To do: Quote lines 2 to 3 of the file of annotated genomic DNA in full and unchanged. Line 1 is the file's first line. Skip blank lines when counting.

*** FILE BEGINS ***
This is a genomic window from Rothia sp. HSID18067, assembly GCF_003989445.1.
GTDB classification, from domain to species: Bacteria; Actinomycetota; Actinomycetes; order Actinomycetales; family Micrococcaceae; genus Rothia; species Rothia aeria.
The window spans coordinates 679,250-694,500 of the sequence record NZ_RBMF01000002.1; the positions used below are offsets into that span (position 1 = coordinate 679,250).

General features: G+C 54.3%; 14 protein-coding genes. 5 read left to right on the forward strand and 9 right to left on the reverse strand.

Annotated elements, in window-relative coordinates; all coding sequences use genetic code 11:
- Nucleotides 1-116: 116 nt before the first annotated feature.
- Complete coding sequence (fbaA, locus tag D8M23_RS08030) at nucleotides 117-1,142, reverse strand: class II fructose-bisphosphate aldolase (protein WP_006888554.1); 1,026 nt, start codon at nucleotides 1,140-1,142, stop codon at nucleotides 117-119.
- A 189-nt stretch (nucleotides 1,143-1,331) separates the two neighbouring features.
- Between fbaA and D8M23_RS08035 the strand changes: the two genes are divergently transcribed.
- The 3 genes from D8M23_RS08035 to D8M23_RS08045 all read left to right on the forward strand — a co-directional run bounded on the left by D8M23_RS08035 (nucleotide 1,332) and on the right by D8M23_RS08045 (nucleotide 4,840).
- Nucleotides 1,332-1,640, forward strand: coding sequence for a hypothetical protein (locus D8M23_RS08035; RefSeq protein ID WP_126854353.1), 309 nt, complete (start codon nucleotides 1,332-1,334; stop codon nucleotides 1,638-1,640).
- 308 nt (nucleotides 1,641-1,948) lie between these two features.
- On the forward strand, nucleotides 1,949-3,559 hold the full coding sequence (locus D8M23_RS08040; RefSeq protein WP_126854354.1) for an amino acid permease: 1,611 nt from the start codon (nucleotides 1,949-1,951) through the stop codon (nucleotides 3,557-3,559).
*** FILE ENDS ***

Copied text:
GTDB classification, from domain to species: Bacteria; Actinomycetota; Actinomycetes; order Actinomycetales; family Micrococcaceae; genus Rothia; species Rothia aeria.
The window spans coordinates 679,250-694,500 of the sequence record NZ_RBMF01000002.1; the positions used below are offsets into that span (position 1 = coordinate 679,250).